Anyone care to revisit how our lefty friends see the war in Iraq? That it is “unwinnable?” That it is not a front in the War on Terror (a war they believe is made up by Bush in order to have an excuse to grab dictatorial powers)? That the surge didn’t work? Either their judgment is superior to Obama’s or they are wrong and Obama is right. Which is it?

Maybe liberals can make all that disappear down the memory hole but I’m doubting it. Their own candidate has now abandoned them, hung them out to dry. And after he is elected and finds his timetable idea a chimera, then perhaps we can get serious about removing our troops properly and in good order. McCain’s idea of semi-permanent bases will be abandoned but that may be a good thing. In the end, our relationship with the Iraqis is just too complex and leaving a sizable force there for decades will probably cause unnecessary friction. Any residual force, however, will probably be there at least 3 years and perhaps beyond that so get used to it my liberal friends.

None of this will prevent Barack Obama from becoming president. As much as it pains me to contemplate the idea of this fakir sitting in the oval office, it might be even more damaging if John McCain were to somehow manage to pull the upset of the ages and win through to victory.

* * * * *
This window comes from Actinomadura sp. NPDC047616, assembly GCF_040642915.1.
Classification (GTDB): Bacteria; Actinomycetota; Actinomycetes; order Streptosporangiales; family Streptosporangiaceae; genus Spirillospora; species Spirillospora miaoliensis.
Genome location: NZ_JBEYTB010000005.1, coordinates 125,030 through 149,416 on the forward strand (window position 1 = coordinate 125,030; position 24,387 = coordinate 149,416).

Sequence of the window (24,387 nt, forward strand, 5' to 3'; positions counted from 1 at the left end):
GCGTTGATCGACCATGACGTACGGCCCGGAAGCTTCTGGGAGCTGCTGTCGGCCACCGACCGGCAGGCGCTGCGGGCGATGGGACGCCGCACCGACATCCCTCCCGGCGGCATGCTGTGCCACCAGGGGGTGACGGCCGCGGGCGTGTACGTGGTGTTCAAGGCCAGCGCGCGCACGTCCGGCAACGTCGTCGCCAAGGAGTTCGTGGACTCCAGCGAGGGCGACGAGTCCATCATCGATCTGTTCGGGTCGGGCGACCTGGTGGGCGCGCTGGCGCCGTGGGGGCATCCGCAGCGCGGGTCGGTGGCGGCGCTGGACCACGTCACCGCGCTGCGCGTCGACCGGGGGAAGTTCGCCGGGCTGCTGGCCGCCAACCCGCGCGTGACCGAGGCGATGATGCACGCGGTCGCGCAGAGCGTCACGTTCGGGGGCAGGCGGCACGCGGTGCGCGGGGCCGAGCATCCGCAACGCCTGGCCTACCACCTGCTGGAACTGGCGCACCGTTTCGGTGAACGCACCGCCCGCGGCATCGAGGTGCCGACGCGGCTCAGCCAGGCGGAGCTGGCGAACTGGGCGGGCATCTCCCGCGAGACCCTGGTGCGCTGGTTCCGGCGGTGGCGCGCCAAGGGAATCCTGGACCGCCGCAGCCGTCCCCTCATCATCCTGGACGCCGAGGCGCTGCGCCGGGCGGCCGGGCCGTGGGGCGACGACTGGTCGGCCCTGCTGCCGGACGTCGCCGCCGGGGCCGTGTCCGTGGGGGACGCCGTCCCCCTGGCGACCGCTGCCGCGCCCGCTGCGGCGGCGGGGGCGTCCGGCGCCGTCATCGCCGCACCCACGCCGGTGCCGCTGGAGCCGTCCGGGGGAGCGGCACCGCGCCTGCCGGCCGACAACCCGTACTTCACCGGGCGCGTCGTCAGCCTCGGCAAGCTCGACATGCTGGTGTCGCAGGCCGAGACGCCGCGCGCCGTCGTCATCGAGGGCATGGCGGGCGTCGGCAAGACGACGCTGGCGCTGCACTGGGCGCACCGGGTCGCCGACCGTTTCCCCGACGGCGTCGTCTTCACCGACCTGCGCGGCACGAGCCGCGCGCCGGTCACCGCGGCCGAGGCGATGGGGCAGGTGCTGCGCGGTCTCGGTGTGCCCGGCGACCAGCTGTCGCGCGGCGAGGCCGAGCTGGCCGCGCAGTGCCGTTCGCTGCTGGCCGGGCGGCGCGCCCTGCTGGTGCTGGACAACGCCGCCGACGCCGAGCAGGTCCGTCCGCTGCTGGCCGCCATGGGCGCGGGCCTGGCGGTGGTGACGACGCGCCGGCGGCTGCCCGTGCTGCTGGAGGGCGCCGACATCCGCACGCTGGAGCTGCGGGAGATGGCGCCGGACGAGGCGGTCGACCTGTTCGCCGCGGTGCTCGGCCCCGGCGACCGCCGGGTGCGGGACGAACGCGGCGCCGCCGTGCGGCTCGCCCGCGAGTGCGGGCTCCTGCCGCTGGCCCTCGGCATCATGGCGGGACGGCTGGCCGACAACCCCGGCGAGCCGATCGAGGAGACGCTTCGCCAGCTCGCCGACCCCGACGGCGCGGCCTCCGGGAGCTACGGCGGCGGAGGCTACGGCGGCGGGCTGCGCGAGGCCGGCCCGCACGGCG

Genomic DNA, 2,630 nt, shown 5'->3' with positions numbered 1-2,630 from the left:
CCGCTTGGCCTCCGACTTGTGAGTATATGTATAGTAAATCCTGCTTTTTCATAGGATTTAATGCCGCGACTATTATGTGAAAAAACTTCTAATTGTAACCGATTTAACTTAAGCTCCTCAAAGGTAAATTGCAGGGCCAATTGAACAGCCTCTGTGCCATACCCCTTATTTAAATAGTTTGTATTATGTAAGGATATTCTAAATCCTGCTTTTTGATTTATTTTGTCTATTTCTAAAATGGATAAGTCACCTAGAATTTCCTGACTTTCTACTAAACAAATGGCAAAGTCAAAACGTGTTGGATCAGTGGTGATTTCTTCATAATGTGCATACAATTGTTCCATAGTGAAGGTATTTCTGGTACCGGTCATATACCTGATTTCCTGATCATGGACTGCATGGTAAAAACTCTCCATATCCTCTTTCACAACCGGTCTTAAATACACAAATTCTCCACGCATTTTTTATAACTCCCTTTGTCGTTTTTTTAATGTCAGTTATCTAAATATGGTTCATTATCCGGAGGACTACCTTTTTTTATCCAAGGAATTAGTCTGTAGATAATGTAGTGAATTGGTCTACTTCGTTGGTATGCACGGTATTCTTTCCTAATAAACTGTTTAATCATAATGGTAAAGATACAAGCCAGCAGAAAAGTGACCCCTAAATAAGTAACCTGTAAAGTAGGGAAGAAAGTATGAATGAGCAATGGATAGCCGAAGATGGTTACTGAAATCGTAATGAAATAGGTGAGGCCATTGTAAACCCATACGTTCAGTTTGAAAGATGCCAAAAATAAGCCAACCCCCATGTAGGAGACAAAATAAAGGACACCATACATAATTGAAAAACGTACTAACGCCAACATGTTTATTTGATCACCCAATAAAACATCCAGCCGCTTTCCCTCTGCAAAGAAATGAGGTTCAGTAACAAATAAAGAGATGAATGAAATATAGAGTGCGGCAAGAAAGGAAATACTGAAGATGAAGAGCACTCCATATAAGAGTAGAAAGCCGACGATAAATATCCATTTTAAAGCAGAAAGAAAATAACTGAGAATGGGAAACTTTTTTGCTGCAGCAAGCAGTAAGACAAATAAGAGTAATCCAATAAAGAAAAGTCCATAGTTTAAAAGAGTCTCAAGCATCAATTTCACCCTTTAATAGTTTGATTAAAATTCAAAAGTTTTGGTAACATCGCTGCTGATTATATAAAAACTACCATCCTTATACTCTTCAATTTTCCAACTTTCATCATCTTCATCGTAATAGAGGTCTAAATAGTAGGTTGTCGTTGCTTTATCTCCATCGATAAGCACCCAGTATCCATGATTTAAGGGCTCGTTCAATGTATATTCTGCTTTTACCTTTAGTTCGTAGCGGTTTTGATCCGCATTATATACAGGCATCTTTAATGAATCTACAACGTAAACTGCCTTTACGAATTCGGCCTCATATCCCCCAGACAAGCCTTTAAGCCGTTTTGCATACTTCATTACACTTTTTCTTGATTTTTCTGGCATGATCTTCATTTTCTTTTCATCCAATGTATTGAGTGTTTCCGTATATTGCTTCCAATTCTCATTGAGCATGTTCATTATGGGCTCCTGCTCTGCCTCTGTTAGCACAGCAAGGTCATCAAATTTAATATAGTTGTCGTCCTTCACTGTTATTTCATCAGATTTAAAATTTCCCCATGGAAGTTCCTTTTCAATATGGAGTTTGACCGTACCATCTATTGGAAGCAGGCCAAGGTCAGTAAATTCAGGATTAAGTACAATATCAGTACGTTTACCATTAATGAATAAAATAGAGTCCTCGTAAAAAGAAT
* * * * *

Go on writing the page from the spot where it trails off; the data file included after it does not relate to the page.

That’s because I believe McCain is too old to be president. Not in years – 72 is not too old for some. For him, it is. Time has passed him by. Even when not making gaff after gaff he seems unsteady and confused at times. And even If you accept the explanation that McCain speaks off the cuff a lot and one’s tongue is bound to get tied up at times and anyone’s brain can experience a hiccup now and again, his fitness for office – fairly or unfairly – will be a major issue in the campaign.

Frankly, I don’t see how he can defuse it.

The contrast alone with Obama’s relative youth will make anything McCain tries a tough sell. The last time the age issue cropped up was 1984 and Ronald Reagan’s devastating one liner that took age off the table in the campaign permanently. But the Gipper’s opponent was Walter Mondale, no spring chicken himself. McCain is fighting the growing perception of being too old while trying to minimize or dismiss the stark contrast between his own advancing years and Obama’s seeming youthfulness.